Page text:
15. ^ "Siaran Talivisyen dari Angkasapuri Mulai Isnin". Berita Harian. 5 October 1969. Retrieved 10 December 2020.
  16. ^ "TV fees". The Straits Times. 11 October 1969. Retrieved 21 January 2018.
  17. ^ "Page 15 Miscellaneous Column 2". The Straits Times (retrieved from NLB). 17 November 1969. Retrieved 25 September 2023.
  18. ^ "Dual role for TV Malaysia's second channel: Tengku". The Straits Times (retrieved from NLB). 18 November 1969. Retrieved 25 September 2023.
  19. ^ "WRESTLING MOST POPULAR TV MALAYSIA PROGRAMME". The Straits Times (retrieved from NLB). 5 November 1970. Retrieved 25 September 2023.
  20. ^ "Television wrestling". The Straits Times (retrieved from NLB). 14 February 1970. Retrieved 25 September 2023.
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  25. ^ a b c "KL may televise more Hongkong dialect dramas". The Straits Times. 3 December 1983. Retrieved 21 December 2023.
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  27. ^ "Women CID serial to be aired in Malaysia". The Straits Times. 25 February 1984. Retrieved 21 December 2023.
  28. ^ "SBC wins prime-time war with quick switch". The Straits Times. 24 April 1987. Retrieved 21 December 2023.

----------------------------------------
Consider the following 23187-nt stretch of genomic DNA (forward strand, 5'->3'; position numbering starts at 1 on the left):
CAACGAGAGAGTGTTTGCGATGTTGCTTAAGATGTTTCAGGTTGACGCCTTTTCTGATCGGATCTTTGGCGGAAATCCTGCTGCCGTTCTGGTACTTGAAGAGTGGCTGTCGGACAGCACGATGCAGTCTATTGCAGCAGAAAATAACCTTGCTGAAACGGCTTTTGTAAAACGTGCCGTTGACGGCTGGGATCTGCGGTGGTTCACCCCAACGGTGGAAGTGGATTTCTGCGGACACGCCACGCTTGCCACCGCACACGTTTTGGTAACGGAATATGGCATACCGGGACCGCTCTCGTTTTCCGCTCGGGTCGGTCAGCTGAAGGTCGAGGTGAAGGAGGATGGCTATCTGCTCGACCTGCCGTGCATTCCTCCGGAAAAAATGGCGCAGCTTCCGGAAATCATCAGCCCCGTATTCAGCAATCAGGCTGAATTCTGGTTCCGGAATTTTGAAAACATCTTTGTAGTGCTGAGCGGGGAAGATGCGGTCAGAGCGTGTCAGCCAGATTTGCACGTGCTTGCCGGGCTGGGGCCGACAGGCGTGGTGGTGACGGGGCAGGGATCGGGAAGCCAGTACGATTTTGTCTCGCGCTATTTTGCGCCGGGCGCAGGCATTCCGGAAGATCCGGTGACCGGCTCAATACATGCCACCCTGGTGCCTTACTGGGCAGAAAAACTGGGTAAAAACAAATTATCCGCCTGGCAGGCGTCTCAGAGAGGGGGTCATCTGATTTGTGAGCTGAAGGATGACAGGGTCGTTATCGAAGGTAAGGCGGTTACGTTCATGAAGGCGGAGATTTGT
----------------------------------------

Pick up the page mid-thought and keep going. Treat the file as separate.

29. ^ a b c "KL to black out TV violence, obscenity". The Straits Times. 20 June 1987. Retrieved 16 December 2023.
  30. ^ "TV3: 10 years on". The Straits Times. 1 May 1994. Retrieved 12 December 2023.
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  33. ^ "RTM to privatise most local TV shows". The Straits Times. 30 January 1988. Retrieved 14 December 2023.
  34. ^ "New Chinese action series soon on RTM 2". The Straits Times. 25 August 1988. Retrieved 12 January 2024.
  35. ^ "RTM may have 2 different primetime news bulletins". The Straits Times. 25 October 1991. Retrieved 12 December 2023.
  36. ^ "RTM to introduce different formats for two TV channels". The Straits Times. 21 July 1992. Retrieved 14 December 2023.
  37. ^ a b "TV2 to run longer on Fridays, says minister". The Straits Times. 30 December 1991. Retrieved 21 December 2023.
  38. ^ "Time for Chinese TV programmes 'cut drastically'". The Straits Times. 29 June 1992. Retrieved 13 December 2023.
  39. ^ a b "TV time for HK violence films cut to 4 hours a week". The Straits Times. 13 February 1992. Retrieved 13 December 2023.
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  47. ^ Ainul Zaharah (30 March 1996). "RTM celebrates its 50th anniversary". The Malay Mail. Retrieved 9 March 2021.